The World Before This One

By Alejandro Escudé

The student with down syndrome shuffles
beneath the leaden sky. His teacher beside him as he slips past.
The judges are toy bedouins. Their opinions a pack of gum.
One sits at the foot of a clock tower, thumbing papers.
Another judge’s heart is a mental scream. Illness is the seam.
Fitting puzzle pieces, rolling dice, shuffling cards. The world before
this one, like a well-oiled merry-go-round. Flash of Timothy Geithner.
On the fingertips of the young, loss, loss in the spittle on their mouths.
A month ago, it cost you nothing. You moved toward the broken,
now the broken moves toward you fast as wreckage in a riptide.
You, the god at the center, a bobbing mass of wet wood beams.
Your hair a twirling hash of poetic superstructure.
An arms-length sufficient enough to pierce the clouds.
Something you’d never say aloud. Only this ominous place
accepts the recesses of the living. Flash of Neil Armstrong.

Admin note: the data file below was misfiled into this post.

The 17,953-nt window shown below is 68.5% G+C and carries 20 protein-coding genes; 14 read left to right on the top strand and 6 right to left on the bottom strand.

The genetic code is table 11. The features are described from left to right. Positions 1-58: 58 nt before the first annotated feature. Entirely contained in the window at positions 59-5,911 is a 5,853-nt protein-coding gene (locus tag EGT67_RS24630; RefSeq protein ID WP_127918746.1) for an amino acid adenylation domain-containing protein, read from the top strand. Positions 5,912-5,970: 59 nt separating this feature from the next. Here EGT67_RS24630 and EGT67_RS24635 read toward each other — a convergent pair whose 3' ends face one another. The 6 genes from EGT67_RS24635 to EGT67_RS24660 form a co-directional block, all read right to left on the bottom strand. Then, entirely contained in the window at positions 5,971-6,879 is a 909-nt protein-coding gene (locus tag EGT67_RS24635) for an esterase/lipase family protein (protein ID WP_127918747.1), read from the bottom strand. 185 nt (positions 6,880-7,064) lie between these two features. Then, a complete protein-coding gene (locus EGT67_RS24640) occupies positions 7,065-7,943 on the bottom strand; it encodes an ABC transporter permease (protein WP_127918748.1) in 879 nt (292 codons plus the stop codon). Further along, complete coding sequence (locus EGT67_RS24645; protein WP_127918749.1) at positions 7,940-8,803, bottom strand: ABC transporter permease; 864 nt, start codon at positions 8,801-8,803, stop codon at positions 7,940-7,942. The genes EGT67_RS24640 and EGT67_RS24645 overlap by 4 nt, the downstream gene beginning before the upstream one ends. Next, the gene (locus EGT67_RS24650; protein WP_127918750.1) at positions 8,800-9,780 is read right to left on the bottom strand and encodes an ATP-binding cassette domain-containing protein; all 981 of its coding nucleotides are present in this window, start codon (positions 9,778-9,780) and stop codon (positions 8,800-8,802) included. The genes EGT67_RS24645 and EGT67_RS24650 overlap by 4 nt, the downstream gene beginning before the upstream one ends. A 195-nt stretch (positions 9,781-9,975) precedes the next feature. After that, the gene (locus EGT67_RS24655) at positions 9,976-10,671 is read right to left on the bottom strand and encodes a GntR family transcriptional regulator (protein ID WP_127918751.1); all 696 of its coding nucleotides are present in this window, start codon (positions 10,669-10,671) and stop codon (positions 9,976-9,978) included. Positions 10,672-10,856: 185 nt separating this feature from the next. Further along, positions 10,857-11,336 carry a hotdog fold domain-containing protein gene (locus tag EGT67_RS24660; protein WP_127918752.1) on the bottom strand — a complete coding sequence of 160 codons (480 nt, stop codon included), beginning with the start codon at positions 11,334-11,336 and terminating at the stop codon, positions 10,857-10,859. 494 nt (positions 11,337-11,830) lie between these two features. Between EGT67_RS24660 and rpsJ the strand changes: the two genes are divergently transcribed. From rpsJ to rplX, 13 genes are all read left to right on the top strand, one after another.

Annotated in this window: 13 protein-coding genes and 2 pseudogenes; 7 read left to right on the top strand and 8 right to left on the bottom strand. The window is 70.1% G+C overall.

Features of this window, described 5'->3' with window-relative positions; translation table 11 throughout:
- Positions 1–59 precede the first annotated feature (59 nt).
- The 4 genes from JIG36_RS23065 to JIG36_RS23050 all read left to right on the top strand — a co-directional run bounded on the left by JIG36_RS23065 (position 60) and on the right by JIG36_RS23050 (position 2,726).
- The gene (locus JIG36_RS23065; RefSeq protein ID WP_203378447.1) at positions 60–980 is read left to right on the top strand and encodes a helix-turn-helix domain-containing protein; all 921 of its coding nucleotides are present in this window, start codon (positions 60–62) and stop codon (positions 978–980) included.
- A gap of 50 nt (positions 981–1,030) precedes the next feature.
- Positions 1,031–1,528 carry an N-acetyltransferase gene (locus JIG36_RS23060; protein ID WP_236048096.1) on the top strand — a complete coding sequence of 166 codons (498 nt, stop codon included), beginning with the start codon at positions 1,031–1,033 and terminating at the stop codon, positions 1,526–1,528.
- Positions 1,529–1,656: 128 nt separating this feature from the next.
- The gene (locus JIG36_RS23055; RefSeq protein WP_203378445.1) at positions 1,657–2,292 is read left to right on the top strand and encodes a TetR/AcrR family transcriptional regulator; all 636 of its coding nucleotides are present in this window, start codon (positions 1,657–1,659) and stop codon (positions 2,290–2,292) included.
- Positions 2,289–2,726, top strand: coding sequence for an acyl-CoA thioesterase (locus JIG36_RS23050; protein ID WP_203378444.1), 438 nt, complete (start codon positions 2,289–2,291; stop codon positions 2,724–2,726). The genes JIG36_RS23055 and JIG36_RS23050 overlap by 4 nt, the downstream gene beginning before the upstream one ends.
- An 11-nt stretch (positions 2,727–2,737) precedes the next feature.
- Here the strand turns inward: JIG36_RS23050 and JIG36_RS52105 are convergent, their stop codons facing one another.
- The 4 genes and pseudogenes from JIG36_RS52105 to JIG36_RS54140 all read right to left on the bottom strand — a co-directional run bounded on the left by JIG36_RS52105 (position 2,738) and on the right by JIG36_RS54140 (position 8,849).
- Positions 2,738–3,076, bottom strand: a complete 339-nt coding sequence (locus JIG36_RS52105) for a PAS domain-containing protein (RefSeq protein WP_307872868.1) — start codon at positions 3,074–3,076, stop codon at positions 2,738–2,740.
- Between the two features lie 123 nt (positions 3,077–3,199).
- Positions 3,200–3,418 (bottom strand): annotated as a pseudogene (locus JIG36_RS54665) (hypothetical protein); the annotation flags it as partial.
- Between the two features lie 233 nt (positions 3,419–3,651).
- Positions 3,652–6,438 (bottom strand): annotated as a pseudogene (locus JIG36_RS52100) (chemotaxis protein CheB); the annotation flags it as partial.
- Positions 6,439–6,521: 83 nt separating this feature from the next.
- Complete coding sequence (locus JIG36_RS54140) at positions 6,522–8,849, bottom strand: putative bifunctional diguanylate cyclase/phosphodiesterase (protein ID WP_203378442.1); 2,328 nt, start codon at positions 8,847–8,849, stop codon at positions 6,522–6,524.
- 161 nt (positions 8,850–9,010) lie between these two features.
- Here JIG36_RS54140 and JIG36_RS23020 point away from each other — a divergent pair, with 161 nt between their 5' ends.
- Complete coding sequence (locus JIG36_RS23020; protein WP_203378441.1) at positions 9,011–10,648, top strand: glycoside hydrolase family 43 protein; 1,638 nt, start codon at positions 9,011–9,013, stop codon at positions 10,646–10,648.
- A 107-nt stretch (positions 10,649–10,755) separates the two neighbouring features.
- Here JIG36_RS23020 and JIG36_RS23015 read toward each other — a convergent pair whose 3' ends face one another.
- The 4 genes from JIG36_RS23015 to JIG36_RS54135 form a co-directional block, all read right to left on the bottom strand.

At 1 a.m. channel surfing yields Bible-like revelations.
Singular imagery: Doc Holliday, Oprah Winfrey,
The Thompson Twins. The beautiful brunette selling crunch-
machines, the box that can turn a salad into a salad.
Flash of Bernie Sanders. Flash of The Teflon Don.
George Reeves as Superman, whistle-flying as he flies
in the space around the eyes, where the fantasy grows.

Alejandro Escudé’s first book of poems, My Earthbound Eye, was published in September 2013. He holds a master’s degree in creative writing from UC Davis and teaches English. Originally from Argentina, Alejandro lives in Los Angeles with his wife and two children. Find more at